arrowCIRSS Home arrow Publications arrow Publication Detail

How Databases Learn

Full APA Reference

Thomer, A. K., & Twidale, M. B. (2014, March). How Databases Learn. Note presented at iConference 2014, Berlin, Germany.

Publication Abstract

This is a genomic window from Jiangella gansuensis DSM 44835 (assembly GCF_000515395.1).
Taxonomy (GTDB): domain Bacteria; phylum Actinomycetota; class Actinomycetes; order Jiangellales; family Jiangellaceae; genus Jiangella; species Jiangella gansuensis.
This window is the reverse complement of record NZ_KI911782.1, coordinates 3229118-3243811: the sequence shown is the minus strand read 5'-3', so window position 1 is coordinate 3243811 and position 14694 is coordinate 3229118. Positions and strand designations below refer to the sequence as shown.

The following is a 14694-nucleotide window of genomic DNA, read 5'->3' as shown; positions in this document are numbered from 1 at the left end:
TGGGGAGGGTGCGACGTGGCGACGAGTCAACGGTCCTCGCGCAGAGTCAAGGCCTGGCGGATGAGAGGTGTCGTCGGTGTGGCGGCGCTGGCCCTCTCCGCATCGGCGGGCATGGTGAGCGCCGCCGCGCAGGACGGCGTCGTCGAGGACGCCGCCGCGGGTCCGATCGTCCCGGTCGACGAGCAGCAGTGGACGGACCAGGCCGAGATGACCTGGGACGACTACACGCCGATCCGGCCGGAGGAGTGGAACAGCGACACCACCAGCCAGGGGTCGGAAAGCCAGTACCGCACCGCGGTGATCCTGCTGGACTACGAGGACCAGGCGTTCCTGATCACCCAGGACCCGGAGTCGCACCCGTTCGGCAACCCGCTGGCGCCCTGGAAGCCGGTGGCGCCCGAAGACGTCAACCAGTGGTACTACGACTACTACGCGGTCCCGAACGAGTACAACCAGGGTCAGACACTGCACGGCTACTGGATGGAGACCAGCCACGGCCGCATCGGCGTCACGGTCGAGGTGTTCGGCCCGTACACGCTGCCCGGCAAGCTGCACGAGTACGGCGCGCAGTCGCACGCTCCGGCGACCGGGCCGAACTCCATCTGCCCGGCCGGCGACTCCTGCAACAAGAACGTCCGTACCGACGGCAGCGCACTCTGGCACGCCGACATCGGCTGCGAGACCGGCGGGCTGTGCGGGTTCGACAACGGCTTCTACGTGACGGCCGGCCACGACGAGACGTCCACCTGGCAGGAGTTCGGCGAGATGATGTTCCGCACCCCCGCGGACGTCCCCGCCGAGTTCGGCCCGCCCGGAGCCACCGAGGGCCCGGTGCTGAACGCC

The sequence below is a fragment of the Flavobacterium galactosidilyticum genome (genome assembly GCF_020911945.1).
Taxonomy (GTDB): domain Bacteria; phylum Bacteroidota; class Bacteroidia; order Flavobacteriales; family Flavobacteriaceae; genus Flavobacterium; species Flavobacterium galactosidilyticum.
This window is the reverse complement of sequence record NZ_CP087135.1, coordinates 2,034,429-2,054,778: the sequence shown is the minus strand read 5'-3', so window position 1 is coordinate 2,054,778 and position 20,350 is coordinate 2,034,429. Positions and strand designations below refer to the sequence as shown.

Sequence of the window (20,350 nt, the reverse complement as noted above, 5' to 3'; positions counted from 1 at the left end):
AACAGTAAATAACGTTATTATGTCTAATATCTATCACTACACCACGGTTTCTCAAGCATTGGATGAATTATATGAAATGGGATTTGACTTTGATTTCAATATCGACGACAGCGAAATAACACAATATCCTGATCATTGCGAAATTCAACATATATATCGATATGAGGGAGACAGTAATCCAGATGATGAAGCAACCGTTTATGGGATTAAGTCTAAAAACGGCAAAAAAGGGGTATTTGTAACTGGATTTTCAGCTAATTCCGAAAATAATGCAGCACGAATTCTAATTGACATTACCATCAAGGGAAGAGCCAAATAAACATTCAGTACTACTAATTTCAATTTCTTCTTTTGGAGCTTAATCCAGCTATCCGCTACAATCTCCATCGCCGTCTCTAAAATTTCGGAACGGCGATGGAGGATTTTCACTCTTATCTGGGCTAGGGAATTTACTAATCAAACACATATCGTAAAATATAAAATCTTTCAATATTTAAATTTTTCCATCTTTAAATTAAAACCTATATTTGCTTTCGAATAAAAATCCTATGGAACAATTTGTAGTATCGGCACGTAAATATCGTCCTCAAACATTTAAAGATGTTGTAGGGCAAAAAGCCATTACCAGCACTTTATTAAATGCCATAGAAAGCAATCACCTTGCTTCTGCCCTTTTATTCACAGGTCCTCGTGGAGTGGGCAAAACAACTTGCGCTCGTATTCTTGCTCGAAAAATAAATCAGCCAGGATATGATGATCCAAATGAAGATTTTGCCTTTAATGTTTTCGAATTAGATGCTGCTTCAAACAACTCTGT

For at least the last 40 years, the relational database has been a fixture of the modern research laboratory -- used to catalog and organize specimens and petri dishes, as well as to organize and store research data and analyses; Manovich goes so far as to call them the “key form of cultural expression” in the computer age (1999). Yet, though there are numerous textbooks on database design and short-term maintenance, and a fair amount of LIS and CSCW literature exploring people’s use of, and on-going collaboration around, databases, there is still a need for deeper exploration of how these artifacts change, grow and are maintained in the long term, and how their very structure can affect their users’ work. Findings from this deeper, more extended exploration would have implications for not just data curation, preservation and management, but also for our understanding of actual, situated information organization practices and needs in science: designing for actual practice rather than for unrealistic idealization of these practices and needs. We draw inspiration, and our title, from Brand’s highly influential book; “How Buildings Learn” (1995). We believe many of the topics Brand discusses regarding buildings’ change and growth over time might usefully be applied to certain aspects of databases.